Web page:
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March 24, 2009     The Ortonville Independent
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March 24, 2009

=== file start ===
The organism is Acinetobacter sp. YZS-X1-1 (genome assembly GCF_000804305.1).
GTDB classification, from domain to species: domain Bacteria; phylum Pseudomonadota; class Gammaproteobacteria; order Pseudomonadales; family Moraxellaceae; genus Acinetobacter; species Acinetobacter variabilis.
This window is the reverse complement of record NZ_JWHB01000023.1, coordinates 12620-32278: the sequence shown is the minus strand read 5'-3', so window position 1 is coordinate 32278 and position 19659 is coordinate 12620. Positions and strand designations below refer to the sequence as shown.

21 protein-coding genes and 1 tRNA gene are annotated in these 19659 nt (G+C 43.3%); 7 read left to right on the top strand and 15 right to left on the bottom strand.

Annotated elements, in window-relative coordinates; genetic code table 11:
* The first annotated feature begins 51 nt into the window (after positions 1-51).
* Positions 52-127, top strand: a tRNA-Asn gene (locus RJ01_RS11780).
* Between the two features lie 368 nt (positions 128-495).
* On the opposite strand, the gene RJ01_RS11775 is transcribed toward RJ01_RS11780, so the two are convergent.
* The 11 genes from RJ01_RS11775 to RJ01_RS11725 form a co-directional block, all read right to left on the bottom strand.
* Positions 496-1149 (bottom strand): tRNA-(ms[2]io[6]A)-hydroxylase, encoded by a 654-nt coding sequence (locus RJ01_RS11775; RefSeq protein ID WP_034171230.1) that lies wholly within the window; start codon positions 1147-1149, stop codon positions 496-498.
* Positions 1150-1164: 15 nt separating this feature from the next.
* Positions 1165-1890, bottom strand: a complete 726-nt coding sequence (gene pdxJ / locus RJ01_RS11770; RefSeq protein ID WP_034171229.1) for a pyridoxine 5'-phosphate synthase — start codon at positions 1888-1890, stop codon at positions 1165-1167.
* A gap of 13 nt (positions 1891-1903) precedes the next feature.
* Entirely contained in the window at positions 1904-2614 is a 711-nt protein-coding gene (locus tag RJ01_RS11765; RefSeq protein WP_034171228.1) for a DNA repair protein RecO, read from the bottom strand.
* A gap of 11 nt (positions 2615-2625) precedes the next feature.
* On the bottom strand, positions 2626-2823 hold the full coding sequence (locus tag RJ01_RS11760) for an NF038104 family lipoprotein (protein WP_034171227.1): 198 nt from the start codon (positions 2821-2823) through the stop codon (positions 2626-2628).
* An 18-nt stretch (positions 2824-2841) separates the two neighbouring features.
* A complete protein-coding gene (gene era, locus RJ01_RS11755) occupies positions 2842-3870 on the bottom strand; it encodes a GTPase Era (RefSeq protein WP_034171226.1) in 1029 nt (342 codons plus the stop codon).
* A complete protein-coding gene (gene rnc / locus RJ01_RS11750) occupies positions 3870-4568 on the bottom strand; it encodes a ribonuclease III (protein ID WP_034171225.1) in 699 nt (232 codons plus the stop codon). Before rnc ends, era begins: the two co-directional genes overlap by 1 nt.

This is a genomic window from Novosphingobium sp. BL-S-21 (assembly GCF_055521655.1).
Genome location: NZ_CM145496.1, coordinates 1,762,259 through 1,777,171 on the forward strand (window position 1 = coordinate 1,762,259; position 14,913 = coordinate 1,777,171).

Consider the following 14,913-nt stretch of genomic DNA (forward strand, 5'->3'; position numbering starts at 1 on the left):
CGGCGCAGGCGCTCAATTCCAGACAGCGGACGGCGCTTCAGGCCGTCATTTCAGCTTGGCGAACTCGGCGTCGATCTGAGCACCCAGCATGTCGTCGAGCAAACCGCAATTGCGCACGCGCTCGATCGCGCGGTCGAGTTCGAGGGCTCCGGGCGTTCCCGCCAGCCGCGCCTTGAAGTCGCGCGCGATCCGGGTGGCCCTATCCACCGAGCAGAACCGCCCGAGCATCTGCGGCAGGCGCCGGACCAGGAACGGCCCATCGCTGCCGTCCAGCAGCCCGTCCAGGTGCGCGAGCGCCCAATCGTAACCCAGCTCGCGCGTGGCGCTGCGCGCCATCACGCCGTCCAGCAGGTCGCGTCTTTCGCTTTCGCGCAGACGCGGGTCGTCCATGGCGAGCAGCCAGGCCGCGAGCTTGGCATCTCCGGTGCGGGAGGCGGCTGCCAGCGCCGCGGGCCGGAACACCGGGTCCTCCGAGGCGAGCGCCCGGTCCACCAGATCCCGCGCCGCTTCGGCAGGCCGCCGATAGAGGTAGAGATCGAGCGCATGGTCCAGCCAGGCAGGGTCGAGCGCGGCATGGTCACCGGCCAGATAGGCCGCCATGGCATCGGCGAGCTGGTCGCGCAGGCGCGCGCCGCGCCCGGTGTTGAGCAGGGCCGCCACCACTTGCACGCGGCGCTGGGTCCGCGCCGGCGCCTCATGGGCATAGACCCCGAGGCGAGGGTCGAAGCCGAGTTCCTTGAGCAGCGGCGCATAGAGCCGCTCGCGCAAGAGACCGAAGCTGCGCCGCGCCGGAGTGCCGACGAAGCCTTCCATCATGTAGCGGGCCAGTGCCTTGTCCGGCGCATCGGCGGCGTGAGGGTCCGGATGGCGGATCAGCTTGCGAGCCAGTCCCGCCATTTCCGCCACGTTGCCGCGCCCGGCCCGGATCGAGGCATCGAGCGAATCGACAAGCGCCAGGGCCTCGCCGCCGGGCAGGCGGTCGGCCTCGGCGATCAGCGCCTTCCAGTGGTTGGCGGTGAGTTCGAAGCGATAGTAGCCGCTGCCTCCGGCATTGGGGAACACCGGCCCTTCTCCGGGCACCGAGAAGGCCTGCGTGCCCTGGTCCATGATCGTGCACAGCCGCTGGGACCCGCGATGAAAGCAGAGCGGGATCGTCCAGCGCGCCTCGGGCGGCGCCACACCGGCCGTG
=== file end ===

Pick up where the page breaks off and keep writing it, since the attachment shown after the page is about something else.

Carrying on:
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By JDK Some facts about Friday the 13th! If Friday the 13th is unlucky, then 2009 is an unusually unlucky year. Last week's Friday the 13th was one of three to endure this year. The first came last month and the second was in March. The next is in November. Such a rare triple-threat occurs only once every 11 years. The origin of the link between bad luck and Friday the 13th is murky. The whole thing might date to Biblical times (the 13th guest at the Last Supper betrayed Jesus). By the Middle Ages, both Friday and 13 were considered bear- ers of bad fortune. In modem times, the superstition permeates society. Here are five of our favorite Friday- the-13th facts: 1. Fear of Friday the 13th-one of the. most popular myths in science-is called paraskavedekatri- aphobia as well as friggatriskaideka- phobia. Triskaidekaphobia is fear of the number 13. 2. Many hospitals have no room 13, while some tall buildings skip the 13th floor and some airline terminals omit Gate 13. 3. President Franklin D. Roosevelt wolald not travel on the.13th day of any month and would never host 13 guests at a meal. Napoleon and President HerbertHoover were also triskaidekaphobic, with an abnormal fear of the number 13. 4. Mark Twain once was the 13th guest at a dinner party. A friend warned him not to go. "It was bad luck," Twain later told the friend. "They only had food for 12." SuperstitiOus diners in Paris can hire a quatorzieme, or pro- fessional 14th guest. 5. The number 13 suffers from its position after 12, according to numerologists who con- sider the latter to be a complete num- ber-12 months in a year, 12 signs of the zodiac, 12 gods of Olympus, 12 labors of HerO]les, 12 tribes of Israel, 12 apostles of Jesus, 12 days of Christmas and 12 eggs in a dozen. By the way we consider 13 one of our lucky numbers. .***** Heap big congrats and thanks to our "never-say- die" Trojan cagers, missing a state entry last week by just one point, in their battle with former state-winner Ellsworth. Few thought the Trojans would come close to winning in what was a real classic one that is easy for us loyal fans to say "we should have won it!" A crowd pleaser, even in defeat making us fans so mighty proud of you, one and all! Thanks! What a negative bit of reporting by some Twin City sports writers, when they talked last week at length about the possibility of Gophers Cage Coach Tubby Smith moving on after only two years at the U of M. Maybe he will beenticed to leave (which we doubt), but talking about it doesn't help in keeping him here! He'd be foolish to leave after having such a great year many of his talents are coming back and some great recruits are waiting in the wings! Go Gophers stay Tubby! ***** An e-mail today from Mpls. Star Tribune writer Doug Smith, gives us belated "okay" to run the story about feral pigs recently. Doug writes "by the way, Jim Ortonville is one of my favorite towns we usually come out there every fall for hunting. Beautiful area! Hope the DNR can locate those pigs!" We're mighty proud to share with you an honor we have received from the American Legi0n a certificate from Big Stone City Post 229, citing us for being a "member in good standing continuously for 50 years." Thanks to all Legion members for the recognition. (Edi. note: The following well considering the tent would pul- article was written by sate at times. Suddenly the lightning Ortonville native Nancy flashed, the thunder rolled loud claps (Kaercher) Zuehlke of of noise and the wind blew. The lights Worthington, it is reprinted went out! The tent was vibrating! from the Worthington Daily People were screaming, pushing and Globe. This is the third article running to evacuate! All I remember of a three part series.) is that my dad was a quick thinker, ***** and we got out fast. Dad, on one summer night around Dad told us to hold up the side of 1937, had decided we should go to the the tent wall and crawl under instead night performance of the circus to, see of trying to push through the crowd, the lighting techniques. Our family as the exit door through the tent walk- then consisted of Morn and Dad, one way was filled with screaming people. sister, Kathryn and myself. Kathryn Now the tent was beginning to col- was five years older than 1. Kathryn lapse! and I had another sister, Virginia, but Outside, everyone was running and she was not along that particular yelling through the terrible wind and evening, rain storm. The rain was fierce and Once again, the circus was located violent! The land surface was tall at the meadow, the bottom land. As grass and the uneven bottom held we left the house, the temperature was pockets of water. Almost to a flooding hot and the air humid and strange, condition. After arriving, we looked up toward Mom and I couldn't run as fast as the big top watching the rolling yel- Kay and Dad, so I remember Dad just low, green, grayish sky. For sure, a whopped me up under his arm and ran storm was brewing, across the bottom land. Kathryn lost Inside the big top, we found our her shoes somewhere in the water alad bleacher seats up high. We wanted mud. When we got home we were these seats so we could really see the soaking wet, but safe! aerial artists. The vendors were shout- The animals that were performing ing their wares of "peanuts, popcorn in the center ring were not in their and cracker jack." The circus band cages or staked, and I'm trying to was playing, the ringmaster was in remember what took place. Later we command, and all seemed to be going heard some escaped. No one I have contacted seems to remember exactly what happened, so we will just leave it up to your imagi- ~. nation. Have fun recalling your youthful Circus days! With the exception of the early Roman Empire more than 200 years of circuses have past. The early cir- cuses of rowdy sports has given way to the new ventures of "Cirque Du Soleil." This new business consists of three or four variations. June 25, 2003, television provided a show of Cirque Des Varekai. This spell binding performance held unreal strength and precision of their aerial artists. The demand of physical strength by holding full body weight with one hand in unique positions was unbelievable to me. I could not believe nor 'take my eyes from this spectacular performance. The cosmetology of design make up was beyond my wildest imagina- tion. Makeup artists, costume design- ers and performers work sometimes 15 hours a day to get a show ready in one year. Body contortionists are hired from every country around the- world. Their acts are incomparable to anything ever seen before. Well, everything now is bigger and better BUT yesterday, when I was young, I thought the circus was just, "SWELL!" I House offers common sense With all of this in mind, this week approach to budget deficitthe House DFL Caucus released our From the very first day as the new budget framework. We started by representative from District 20A, it considering only cuts to resolve the has been very clear to me that we have deficit, but quickly saw that approach one main focus this session - to bring would close hospitals, nursing homes, economic recovery to Minnesota. The one or two state prisons, and decimate details are staggering: the highest public education. This would be statewide unemployment since 1983, especially hard on our mrai part of the thousands of families have lost their .state where we rely on our hospitals health insurance, bankruptcies and and nursing homes to provide home foreclosures are on the rise, and important jobs that keep our the high cost of basics such as food communities viable while also and clothing are stretching already providing essential care for our loved tight family budgets. In addition to all ones. of this, our recovery efforts are made The framework we arrived at even more difficult because of the includes budget cuts, delayed historic budget deficit we face - $6.4 payments to schools, and new billion must be trimmed from the next revenue. This method reduces the cut two-year state budget, to the Health and Human Service We have been working since that .budget below what both the Senate first day on a framework for moving and Governor recommended, does not our state forward. We've considered cut education at all and when the final the growing deficit, examined closely plan is in place, will include the Senate's budget plan that was progressive revenue increases that will released last week, and the Governor's ask those wealthy Minnesotans, who "do-over" budget announced this have benefited the most from our week. Maybe most important, we state's free-market economy, to pay asked Minnesotans for their vision for their fair share. It is also designed to the future of our state. We heard the utilize every dollar of the federal same message across the state: recovery package available to us. Next Minnesotans want to be part of the week(perhaps by the time thi~ is solution, they believe in shared printed), we will unveil our county sacrifice - but they want. fairness, if reform initiative that, if enacted, new revenue is necessary they would would actually lower property taxes like it to be done in a progressive and provide more options for local manner, and they would like our state governments. government to find a new way of I understand none of these cuts are doing business, one that will get us off painless, and I remain hopeful we can this deficit roller-coaster, find a way to limit the cuts to health care even more. I also know there are significant hurdles before us - especially with regard to the Governor. He insists he will not sign any legislation into law that includes new taxes. What we all know to be true, however, is that his budget also inc~ludes new revenue. By his admission, property taxes will increase by almost $700 million under his budget. Add tO that his decision to use $917 million from the Health Care Access Fund and to sell almost $990 million in future revenue bonds and you have a tax increase of nearly $2 billion. I want people to know that I am completely opposed to the Governor's proposal. It is neither a realistic proposal nor does it balance the budget for the next biennium; which under a new law requires both the legislature and the governor to balance the budget on a four year timeframe. We have a lot of work to do in the coming weeks, and the decisions we will be making will be difficult. In many respects, this budget crisis gives our state the opportunity to change the way we do business. In other respects, this crisis changes the way we MUST do business. We need to ask ourselves these questions: what works, what doesn't work; what is fair, what is not fair, and finally, can we afford it. Please continue to contact me with your feedback and ideas. I can be reached at 651-296- 4228 or by email at I look forward to hearing from you. The Minnesota Public Utilities Commission has released its final written order following its January 15 unanimous decision to grant a certifi- cate of need for Big Stone transmis- sion. Five regional .electric utilities are working together to develop the Big Stone I1 power plant in northeast South Dakota and to construct and upgrade transmission lines that would carry electricity produced at the Big Stone 11 plant and numerous wind energy projects. "The order gives more detail about' the certificate of need approval, including conditions imposed on the Big Stone 11 project," said Mark Rolfes, Big Stone II project manager. "The written order gives us a firmer understanding on which to continue our planning." According to Rolfes, the written order requires Big Stone II to abide by the provisions in an August 2007 settlement agreement with. the Minnesota Department of Commerce. Those provisions include offset- ting carbon dioxide emissions, mer- cury emission control, water use limi- tations, enhanced investment in ener- gy efficiency measures, and the pur- chase of renewable energy generated by community-based projects. In addition, the order requires Big Stone II to conduct a feasibility study for employing a higher-efficiency boiler technology called "ultra-supercriti- cal" and to construct the generation carbon dioxide regulatory costs over certain amounts--the MPUC will defer treatmen[ of these issues to a future rate case. Ratemaking authority for the bal- ance of the project (88 percent) is held by public power municipal authorities and other states to be served by the project. Otter Tail Power Company will assess whether and how it can accept these conditions. "The Big Stone I1 project contin- ues to make preliminary plans for construction to begin in late 2010," plant as carbon-capture retrofit ready. Rolfes said. Otter Tail Power Company also is Big Stone II participants are Otter required to weigh the costs and bene: fits of keeping the company's Hoot Lake Plant on-line. The order also discusses that-while the MPUC presently doesn't intend to allow Otter Tail Power Company, the only Big Stone II participant over which it has ratemaking authority, to recover construction costs and future Tail Power Company, Central Minnesota Municipal Power Agency, Heartland Consumers Power District, Missouri River Energy Services and Montana-Dakota Utilities Co. Together, these entities serve more than one million people in Minnesota, South Dakota, North" Dakota, Iowa, and Montana. ARLO JANSSEN, the seventh chil'd of Pastor and Mrs. Janssen, grew up in the Trinity Lutheran parsonage in Odessa, in the 1930's and early 40's. These are episodes from a book abouthis growing up years, which he is in the process of writing, to be called P al:s o ttag ~ PARSONAGE IN A PEAR My wife and I (and my sister TREE is now a book (41 chapters)! Marty and her husband, Ardoth) plan I was sent copies of both the to be in Odessa for the anniversary hardcover and softcover versions. I'm celebration the last weekend in July. very pleased with what I have seen. I I'll have some copies of the book did find a few little errors, but nothing with me for 'signing;' if anyone has a momentous, so no more corrections copy by that time, bought on line or at will be made. a bookstore, we'll sign those, too. The book is not produced in 'large We will be attending the Odessa print,' but the print is a little larger anniversary activities from Friday to- than normal. (I told them that a lot of Sunday afternoon, July 24 -26, people who will be interested in including the Sunday A M Trinity reading it will be oldies, but goodies, church service and luncheon after the like myself, so I wanted it larger.) service. The publishers have told me that I ALSO HOPE TO MEET YOU, the book will be available 'online' by AND ANYONE WHO'D LIKE TO Monday, Feb. 2, and copies will be in ATTEND, AT A DINNER WE HOPE bookstores in a few weeks. TO ARRANGE AT A The publisher is the XLIBRIS RESTAURANT IN THE AREA CORPORATION of Philadelphia, PA. SUNDAY EVE, JULY 26. MORE I'm sending you a copy of what the LATER ON THIS. God be with you cover looks like, except that the actual 'till we me~!' book cover will be in color. Mary Ann W. Tom W. ) Ounce for Ounce - Compare and Save! The top-quality & top-value pain creme NOTICE OF ANNUAL MEETING OF THE armers utual NOTICE IS HEREBY GIVEN that the Annual Meeting of the Stockholders of the Farmers Mutual Telephone Company will be held at the City Hall in Bellingham, MN on Tuesday, March 31,2009 at 1:30 o'clock p.m. for the following purposes: 1 The .reports of officers,'direciors and Committees. 2. The election of two (2) directors for a three year term. Clyde Dessonville, Dawson, MN David Falness, Dawson, MN (incumbent) Jacen Allen, Bellingham, MN Diane Morken, Louisburg, MN (incumbent) 3. Such other business as may come before the meeting Registration will begin at 12:30 p.m. The Business Meeting will be called to order at 1:30 p.m. Capital patronage checks will be given out. Drawing for Door Prizes ~ Lunch Will Be Served. Entertainment by "'The Moonlighters" 12:30-1:30 PM Guest speaker - Steve Schultz, External Affairs Manager for Otter Tail Power Lloyd Hanson, Secretary HOURS: Mon.-Fri. 8AM-5:30PM; Sat. 8AM-5PM ORTONVILLE, MN PHONE (320) 839-2653 P Minnesota's corn and ethanol Minnesota farmers harvested aLivestock support steady demand for industries support more than 70,000 record 1.14 billion bushels of corn in corn as feed, while the state's strong News today via the South jobs and contribute $12 billion to the 2007. corn production provides livestock Shore (SD) Gazette weekly state's economy, according to a report Minnesota exported 50 percentproducers with a reliable source of newspaper tells of an annualfrom the Minnesota Department of of the 2007 corn crop, while another high-quality feed. "Hee-Haw" show there this Agriculture (MDA). 22 percent was processed and 20 per- "One of the biggest strengths of Saturday and Sunday, March "In times of economic difficulty, it cent was fed to the state's livestock our agricultural economy is the bal- 27 and 28. Cliff Hagen of is important to keep an eye on the Minnesota corn production ance between crop and livestock pro- Nashville, TN and Carolyn areas where Minnesota's economy is increased at an annual rate of 9.4 per- duction," Commissioner Hugoson Broulag, who play violin withshowing promise," MDA cent from 1990 to.2007, nearly double said. "The strength of one benefits the Lori Line show, will be Commissioner Gene Hugoson said.the national average of five percent, the other, and that is why it is impor- featured. "Corn production and processing is Due to in-state processing oftant for us to do what we can to ensure, * * * * one of the real success stories for.the corn into value-added products such that both sectors remain healthy and state economy, and continues to gen- as ethanol, more than $500 million competitive." More notes with renewals. Lulaerate impressive growth." was added to the value of Minnesota's The report was compiled by MDA Hagen of Coon Rapids writes, Among the findings of the report: corn crop in 2007. " staff economist Su YE, using "thanks for the paper every week. I Minnesota ranks fourth in the Minnesota ranked 5th nationally IMPLAN economic modeling soft- look forward to the day it comes ! nation in corn production and sixth in in 2007 ethanol production, ware to assess the economic contribu- Winter has been kind of rough on us, corn processing. Minnesota's ethanol plants pro- tions of corn and ethanol production lots of snow. Thanks for the pic- Corn is Minnesota's top crop,duced 670 million gallons of ethanol in the state. A full copy of the report tures." From Mpls. Betty Ann representing 31 percent of the state's in 2007. is available on the MDA website at (Bergman) Nelson says, "Glad you're total crop acreage and 49 percent of The report highlights the benefit back to work, Jim, missed your spe- the overall value of Minnesota's 2007 Minnesota recmves from having cialcolumn!" crop production, strong crop and livestock sectors ii!i i i iQ: ::,:: iiiiiiiiiiiii!i ii iiiiiiiiiiiiiiil)J)i)!iiiiiki!i!!ili!i! i!!iii!!i!iii!ii!!i ! i ) :iffiiiiiil))))!!!!ii!! iiiiiiiiiiiiiiiiiiiiiiii iiiiiiii i%!iiiiiiiii?i i i iiiiiii!i!iiiiiiiiiiiiii iiiiiiiiiiiiiiiiiiiiiiiiiiii iiiiiiiiii!ii ii)i *%iiiiiiiiiiiiiii iiii, ii,i) I)i,)i))))POE Steaks, Roasts, Hamburger Pork Chops & Roasts 25 LB. BEEF BUNDLE 20 LB. PORK BUNDLE $79.95 $45.95 Per Lb. DELl TORKEY $3.99 lbcally Grown Beef - Per lb. 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